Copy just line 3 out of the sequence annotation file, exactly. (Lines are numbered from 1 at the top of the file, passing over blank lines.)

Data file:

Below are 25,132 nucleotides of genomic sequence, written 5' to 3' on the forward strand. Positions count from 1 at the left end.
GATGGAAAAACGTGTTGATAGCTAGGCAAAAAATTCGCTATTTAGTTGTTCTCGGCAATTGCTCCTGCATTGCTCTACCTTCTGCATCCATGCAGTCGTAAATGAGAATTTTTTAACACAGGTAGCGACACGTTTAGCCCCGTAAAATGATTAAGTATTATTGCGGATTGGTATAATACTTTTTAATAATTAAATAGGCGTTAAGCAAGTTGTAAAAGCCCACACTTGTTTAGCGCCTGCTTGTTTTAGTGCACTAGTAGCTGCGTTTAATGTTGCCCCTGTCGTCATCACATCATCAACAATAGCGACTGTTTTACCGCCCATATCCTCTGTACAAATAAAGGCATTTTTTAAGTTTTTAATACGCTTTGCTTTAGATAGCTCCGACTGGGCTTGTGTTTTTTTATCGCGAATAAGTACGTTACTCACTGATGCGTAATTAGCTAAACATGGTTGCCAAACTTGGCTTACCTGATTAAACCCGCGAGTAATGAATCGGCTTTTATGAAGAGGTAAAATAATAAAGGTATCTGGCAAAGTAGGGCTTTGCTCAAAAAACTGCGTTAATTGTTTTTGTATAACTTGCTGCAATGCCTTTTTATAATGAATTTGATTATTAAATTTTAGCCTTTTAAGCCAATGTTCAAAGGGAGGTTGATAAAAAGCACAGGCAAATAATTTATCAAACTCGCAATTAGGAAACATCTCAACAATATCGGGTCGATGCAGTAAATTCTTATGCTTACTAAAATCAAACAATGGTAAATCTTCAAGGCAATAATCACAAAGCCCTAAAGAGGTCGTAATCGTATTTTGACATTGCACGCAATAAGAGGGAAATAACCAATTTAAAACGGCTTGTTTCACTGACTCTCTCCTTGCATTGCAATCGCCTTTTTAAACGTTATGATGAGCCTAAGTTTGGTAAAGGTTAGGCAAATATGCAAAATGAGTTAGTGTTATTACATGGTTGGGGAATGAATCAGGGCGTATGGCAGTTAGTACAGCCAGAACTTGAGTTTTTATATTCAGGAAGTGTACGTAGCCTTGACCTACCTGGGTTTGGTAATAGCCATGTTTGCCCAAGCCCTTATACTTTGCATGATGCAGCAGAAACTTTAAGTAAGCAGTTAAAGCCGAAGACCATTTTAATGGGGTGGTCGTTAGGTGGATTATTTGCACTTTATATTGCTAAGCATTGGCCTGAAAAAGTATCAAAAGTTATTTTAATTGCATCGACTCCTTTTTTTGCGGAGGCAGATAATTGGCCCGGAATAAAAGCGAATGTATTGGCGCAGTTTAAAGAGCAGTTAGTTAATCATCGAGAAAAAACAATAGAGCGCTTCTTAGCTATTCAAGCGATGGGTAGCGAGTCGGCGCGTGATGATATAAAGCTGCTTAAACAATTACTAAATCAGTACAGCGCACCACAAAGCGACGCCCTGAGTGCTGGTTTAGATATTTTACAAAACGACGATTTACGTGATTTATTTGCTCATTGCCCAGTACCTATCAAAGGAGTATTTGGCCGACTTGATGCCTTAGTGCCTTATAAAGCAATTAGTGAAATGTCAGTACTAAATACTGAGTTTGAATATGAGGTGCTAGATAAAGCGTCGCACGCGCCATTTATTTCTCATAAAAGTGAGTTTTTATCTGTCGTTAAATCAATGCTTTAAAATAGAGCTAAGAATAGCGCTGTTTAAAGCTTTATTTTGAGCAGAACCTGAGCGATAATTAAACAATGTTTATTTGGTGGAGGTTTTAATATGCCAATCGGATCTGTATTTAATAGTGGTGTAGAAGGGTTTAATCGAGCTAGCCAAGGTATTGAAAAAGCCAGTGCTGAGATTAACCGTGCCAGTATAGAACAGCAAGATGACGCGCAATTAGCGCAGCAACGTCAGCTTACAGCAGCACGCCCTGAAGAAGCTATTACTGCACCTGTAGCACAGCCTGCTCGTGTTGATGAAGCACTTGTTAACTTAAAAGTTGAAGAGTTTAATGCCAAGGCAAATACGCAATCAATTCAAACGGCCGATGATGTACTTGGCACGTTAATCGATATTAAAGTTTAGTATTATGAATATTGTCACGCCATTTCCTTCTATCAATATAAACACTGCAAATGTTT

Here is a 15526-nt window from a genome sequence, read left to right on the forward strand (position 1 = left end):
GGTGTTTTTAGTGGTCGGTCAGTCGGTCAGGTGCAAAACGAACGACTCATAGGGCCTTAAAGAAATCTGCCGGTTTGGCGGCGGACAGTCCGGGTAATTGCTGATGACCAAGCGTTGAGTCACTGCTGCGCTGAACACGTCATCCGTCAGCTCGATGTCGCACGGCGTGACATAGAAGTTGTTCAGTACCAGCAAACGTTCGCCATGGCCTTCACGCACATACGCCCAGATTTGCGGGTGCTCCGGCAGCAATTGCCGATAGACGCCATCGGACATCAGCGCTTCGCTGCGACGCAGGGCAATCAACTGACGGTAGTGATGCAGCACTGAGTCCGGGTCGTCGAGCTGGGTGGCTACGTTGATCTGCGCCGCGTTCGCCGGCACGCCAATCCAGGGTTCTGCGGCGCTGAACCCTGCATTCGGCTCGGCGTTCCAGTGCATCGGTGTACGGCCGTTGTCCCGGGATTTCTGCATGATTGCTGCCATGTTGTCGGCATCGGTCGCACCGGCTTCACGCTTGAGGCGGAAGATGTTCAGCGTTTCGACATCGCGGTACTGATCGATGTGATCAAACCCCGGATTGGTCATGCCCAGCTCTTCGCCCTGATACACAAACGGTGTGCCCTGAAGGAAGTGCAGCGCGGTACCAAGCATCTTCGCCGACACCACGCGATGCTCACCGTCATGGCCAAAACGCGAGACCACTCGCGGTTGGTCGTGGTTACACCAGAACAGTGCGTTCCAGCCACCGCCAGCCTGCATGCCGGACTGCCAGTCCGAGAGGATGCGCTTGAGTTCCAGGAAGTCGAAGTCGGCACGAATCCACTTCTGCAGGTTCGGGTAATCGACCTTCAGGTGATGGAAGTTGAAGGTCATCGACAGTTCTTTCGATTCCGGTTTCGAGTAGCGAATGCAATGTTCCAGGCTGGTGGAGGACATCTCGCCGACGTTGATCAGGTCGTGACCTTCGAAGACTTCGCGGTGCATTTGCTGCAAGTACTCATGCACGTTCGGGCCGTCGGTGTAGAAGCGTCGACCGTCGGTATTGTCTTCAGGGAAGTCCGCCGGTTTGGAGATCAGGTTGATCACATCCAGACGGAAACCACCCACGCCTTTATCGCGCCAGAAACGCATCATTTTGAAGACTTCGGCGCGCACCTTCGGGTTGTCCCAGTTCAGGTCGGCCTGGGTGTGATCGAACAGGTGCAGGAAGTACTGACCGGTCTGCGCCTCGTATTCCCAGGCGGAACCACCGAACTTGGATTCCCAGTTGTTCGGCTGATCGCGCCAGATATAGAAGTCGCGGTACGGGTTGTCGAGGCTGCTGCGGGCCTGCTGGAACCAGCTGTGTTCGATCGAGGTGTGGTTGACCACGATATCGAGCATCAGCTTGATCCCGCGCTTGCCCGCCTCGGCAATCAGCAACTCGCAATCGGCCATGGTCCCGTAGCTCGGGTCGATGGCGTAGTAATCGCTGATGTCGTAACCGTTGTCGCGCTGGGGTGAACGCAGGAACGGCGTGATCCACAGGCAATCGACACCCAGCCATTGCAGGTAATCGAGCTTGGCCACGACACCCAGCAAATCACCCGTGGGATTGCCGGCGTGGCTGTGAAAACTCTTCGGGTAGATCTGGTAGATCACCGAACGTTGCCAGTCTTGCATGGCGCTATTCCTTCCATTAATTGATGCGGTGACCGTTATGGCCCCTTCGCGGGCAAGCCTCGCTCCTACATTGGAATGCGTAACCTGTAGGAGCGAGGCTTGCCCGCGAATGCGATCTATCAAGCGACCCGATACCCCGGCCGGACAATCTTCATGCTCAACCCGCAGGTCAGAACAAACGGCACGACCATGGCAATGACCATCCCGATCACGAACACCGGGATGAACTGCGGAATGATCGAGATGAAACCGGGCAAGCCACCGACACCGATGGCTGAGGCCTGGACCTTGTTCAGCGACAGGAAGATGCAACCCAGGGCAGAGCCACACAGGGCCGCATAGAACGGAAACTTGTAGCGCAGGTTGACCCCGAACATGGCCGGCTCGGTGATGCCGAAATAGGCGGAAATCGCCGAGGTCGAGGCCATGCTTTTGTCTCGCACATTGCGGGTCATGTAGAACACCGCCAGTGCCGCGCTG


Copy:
Here is a 15526-nt window from a genome sequence, read left to right on the forward strand (position 1 = left end):